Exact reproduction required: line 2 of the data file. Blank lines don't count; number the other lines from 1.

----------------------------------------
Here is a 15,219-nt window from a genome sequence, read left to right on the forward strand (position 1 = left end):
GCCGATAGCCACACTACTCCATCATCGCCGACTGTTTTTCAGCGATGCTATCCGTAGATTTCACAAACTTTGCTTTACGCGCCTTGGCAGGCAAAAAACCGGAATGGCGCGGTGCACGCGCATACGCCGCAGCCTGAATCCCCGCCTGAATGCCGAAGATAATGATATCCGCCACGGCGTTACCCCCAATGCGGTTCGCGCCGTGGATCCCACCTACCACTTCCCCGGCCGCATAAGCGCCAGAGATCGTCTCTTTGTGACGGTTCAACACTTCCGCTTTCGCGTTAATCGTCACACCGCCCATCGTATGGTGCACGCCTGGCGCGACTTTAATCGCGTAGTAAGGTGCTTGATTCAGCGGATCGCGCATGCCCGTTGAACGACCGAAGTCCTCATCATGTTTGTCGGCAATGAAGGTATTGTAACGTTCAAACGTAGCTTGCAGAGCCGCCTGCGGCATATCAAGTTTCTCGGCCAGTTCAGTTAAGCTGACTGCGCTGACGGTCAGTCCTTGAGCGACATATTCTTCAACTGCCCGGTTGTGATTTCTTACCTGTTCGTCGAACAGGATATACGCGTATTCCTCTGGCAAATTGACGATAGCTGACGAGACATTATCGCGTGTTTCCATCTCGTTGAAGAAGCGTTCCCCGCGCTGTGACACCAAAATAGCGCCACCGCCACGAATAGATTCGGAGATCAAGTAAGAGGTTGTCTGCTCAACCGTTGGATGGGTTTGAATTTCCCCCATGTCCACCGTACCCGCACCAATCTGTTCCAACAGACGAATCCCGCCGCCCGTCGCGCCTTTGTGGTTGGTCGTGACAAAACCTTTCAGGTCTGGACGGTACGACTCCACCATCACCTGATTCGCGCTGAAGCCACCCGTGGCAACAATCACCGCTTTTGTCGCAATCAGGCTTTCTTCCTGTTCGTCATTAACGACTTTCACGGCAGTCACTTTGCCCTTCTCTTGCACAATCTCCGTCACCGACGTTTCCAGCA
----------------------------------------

GCCGATAGCCACACTACTCCATCATCGCCGACTGTTTTTCAGCGATGCTATCCGTAGATTTCACAAACTTTGCTTTACGCGCCTTGGCAGGCAAAAAACCGGAATGGCGCGGTGCACGCGCATACGCCGCAGCCTGAATCCCCGCCTGAATGCCGAAGATAATGATATCCGCCACGGCGTTACCCCCAATGCGGTTCGCGCCGTGGATCCCACCTACCACTTCCCCGGCCGCATAAGCGCCAGAGATCGTCTCTTTGTGACGGTTCAACACTTCCGCTTTCGCGTTAATCGTCACACCGCCCATCGTATGGTGCACGCCTGGCGCGACTTTAATCGCGTAGTAAGGTGCTTGATTCAGCGGATCGCGCATGCCCGTTGAACGACCGAAGTCCTCATCATGTTTGTCGGCAATGAAGGTATTGTAACGTTCAAACGTAGCTTGCAGAGCCGCCTGCGGCATATCAAGTTTCTCGGCCAGTTCAGTTAAGCTGACTGCGCTGACGGTCAGTCCTTGAGCGACATATTCTTCAACTGCCCGGTTGTGATTTCTTACCTGTTCGTCGAACAGGATATACGCGTATTCCTCTGGCAAATTGACGATAGCTGACGAGACATTATCGCGTGTTTCCATCTCGTTGAAGAAGCGTTCCCCGCGCTGTGACACCAAAATAGCGCCACCGCCACGAATAGATTCGGAGATCAAGTAAGAGGTTGTCTGCTCAACCGTTGGATGGGTTTGAATTTCCCCCATGTCCACCGTACCCGCACCAATCTGTTCCAACAGACGAATCCCGCCGCCCGTCGCGCCTTTGTGGTTGGTCGTGACAAAACCTTTCAGGTCTGGACGGTACGACTCCACCATCACCTGATTCGCGCTGAAGCCACCCGTGGCAACAATCACCGCTTTTGTCGCAATCAGGCTTTCTTCCTGTTCGTCATTAACGACTTTCACGGCAGTCACTTTGCCCTTCTCTTGCACAATCTCCGTCACCGACGTTTCCAGCA